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Market Watch: ‘Tailwinds are turning into headwinds’


 

TORONTO – Stock markets will be under pressure this week as traders focus on upcoming moves from the U.S. Federal Reserve and troubles brewing in the retail sector.

Toronto’s S&P/TSX composite index was higher last week as commodity prices elevated amid uncertainty about what the U.S. economic future holds. The trend will likely continue this week, if the TSX can overcome negative sentiment stateside.

“A lot of people are pausing,” said John O’Connell, chairman and CEO of Davis Rea.

“You’re at one of those points in time where people begin to reassess positions and probably do a little bit of trimming.”

Bonds yields have recently been soaring, with the 10-year U.S. Treasury note touching multi-year highs near 2.8 per cent.

And key commodity prices are rising, with oil getting a boost partly on supply concerns from the unrest in Egypt. Though not an oil exporter, the country controls the Suez canal that links the Mediterranean Sea and Red Sea, giving it a crucial role in maintaining global energy supplies.

Gold prices have also been up as traders moved to the perceived safe-haven of the precious metal. And copper is on a tear, rising six per cent since the start of August.

“All of the things that were tailwinds before are sort of turning into headwinds,” O’Connell said.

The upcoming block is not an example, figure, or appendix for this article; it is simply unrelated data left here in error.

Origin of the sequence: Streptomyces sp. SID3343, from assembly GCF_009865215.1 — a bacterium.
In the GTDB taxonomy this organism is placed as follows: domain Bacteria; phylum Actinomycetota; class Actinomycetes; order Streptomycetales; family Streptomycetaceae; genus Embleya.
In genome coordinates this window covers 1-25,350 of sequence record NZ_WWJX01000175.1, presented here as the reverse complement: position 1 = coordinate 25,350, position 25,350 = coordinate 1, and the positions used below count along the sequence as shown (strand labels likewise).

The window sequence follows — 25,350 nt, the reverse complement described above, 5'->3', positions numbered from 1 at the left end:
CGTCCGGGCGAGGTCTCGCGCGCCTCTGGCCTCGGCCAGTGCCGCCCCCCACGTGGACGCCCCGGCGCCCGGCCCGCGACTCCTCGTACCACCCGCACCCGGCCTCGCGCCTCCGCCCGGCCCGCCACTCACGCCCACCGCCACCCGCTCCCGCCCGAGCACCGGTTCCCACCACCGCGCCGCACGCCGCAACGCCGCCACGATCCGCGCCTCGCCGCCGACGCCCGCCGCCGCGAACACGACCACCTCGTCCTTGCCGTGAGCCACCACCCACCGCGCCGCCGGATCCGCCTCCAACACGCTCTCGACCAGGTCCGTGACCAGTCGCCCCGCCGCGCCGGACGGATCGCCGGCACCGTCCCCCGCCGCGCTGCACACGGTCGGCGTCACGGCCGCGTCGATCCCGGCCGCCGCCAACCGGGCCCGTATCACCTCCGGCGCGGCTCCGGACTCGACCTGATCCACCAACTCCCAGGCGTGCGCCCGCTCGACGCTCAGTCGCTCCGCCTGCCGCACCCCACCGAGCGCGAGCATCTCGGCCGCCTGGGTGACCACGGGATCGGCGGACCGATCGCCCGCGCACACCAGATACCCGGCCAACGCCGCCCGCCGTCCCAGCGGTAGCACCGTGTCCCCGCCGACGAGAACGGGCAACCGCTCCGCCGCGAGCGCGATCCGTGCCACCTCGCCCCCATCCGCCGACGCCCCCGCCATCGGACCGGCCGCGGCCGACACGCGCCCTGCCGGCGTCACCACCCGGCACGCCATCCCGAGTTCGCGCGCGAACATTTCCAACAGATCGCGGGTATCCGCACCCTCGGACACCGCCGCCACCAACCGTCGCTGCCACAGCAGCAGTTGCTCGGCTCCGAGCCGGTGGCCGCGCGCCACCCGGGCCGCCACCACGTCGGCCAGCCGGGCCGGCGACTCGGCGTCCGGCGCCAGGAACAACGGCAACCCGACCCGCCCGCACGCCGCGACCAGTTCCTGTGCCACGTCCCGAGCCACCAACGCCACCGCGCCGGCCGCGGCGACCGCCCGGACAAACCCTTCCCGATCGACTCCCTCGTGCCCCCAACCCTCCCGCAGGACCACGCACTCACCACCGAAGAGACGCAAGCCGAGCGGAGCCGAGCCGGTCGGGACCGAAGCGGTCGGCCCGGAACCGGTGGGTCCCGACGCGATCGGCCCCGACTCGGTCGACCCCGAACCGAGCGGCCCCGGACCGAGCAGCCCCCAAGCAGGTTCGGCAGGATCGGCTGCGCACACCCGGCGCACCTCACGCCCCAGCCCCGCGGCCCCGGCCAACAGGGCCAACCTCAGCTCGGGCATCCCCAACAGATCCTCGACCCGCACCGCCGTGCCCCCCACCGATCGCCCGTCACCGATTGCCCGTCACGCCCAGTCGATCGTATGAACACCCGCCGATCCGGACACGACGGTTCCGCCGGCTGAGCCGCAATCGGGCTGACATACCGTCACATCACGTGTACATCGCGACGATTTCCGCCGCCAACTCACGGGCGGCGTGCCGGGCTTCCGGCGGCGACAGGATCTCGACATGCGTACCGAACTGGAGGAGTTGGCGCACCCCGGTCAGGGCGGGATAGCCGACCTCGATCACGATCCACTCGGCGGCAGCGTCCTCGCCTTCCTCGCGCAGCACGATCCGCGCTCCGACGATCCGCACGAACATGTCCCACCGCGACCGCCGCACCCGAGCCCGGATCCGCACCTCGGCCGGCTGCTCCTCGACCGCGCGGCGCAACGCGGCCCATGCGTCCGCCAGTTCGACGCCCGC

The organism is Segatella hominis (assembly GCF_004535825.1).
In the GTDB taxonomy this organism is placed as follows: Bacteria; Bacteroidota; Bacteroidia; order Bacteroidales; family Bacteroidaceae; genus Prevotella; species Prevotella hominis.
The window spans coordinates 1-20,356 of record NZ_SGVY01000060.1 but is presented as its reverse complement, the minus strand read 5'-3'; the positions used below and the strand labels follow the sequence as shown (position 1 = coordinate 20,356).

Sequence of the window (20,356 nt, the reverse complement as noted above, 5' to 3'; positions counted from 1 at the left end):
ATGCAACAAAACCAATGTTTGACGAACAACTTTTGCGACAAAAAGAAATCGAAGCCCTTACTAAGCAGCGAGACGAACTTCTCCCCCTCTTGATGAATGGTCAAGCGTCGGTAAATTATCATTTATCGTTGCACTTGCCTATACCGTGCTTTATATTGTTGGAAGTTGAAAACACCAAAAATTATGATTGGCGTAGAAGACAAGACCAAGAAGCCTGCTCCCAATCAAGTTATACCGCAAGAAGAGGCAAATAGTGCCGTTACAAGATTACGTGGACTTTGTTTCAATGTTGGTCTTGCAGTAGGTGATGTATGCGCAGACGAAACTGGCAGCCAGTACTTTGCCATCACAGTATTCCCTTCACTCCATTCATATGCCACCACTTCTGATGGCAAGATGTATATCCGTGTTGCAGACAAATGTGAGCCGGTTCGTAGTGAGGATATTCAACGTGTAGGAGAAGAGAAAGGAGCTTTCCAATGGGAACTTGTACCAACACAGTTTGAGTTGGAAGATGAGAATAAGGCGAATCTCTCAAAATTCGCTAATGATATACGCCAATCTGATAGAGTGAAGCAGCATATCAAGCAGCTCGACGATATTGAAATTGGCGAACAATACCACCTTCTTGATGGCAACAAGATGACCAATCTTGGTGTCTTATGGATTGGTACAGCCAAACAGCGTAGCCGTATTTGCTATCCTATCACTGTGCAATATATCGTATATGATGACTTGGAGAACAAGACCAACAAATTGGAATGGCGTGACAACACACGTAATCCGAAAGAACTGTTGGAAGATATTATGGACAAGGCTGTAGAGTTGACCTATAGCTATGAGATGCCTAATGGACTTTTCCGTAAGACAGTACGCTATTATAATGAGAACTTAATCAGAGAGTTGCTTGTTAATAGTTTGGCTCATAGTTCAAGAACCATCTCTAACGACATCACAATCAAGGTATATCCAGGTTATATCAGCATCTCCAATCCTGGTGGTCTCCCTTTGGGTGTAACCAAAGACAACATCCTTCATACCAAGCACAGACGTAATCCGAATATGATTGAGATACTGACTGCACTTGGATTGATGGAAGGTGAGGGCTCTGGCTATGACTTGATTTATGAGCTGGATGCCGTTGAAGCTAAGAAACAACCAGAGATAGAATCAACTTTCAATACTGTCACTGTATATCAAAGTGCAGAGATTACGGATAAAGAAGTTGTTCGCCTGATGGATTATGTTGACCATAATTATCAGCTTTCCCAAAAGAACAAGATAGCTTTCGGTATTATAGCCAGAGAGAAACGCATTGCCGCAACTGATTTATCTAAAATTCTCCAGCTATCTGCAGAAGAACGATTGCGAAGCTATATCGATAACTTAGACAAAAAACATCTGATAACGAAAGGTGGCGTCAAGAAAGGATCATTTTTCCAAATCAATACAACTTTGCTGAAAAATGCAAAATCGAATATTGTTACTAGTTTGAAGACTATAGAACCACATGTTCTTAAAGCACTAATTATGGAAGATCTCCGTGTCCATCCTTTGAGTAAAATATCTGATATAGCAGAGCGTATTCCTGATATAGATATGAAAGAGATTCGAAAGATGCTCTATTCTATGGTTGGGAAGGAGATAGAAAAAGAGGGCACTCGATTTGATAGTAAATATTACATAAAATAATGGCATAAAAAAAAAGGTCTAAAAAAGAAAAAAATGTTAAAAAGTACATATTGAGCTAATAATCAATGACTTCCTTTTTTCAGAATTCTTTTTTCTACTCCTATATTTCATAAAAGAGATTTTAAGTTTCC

On Wednesday, minutes of the July meeting of the Federal Open Market Committee will be released, possibly providing clues as to when the Federal Reserve plans to begin winding down its massive bond-buying program.

It’s widely expected that asset purchases from the Fed will slow next month, though nothing has been made official yet.

Adding pressure to the economic outlook for the rest of the year are U.S. retailers, who last week delivered a dismal earnings results and reduced expectations.

Nordstrom Inc. was the latest to cut its full-year sales outlook, matching similar moves earlier by both Wal-Mart Stores and Macy’s Inc. This week, more U.S. retailers will deliver their latest results and expectations, including J.C. Penney, Target, the Gap, Home Depot, Best Buy, Staples and Sears.

The retail sector is a closely-watched part of the U.S. economy as consumer spending makes up roughly 70 per cent of economic activity.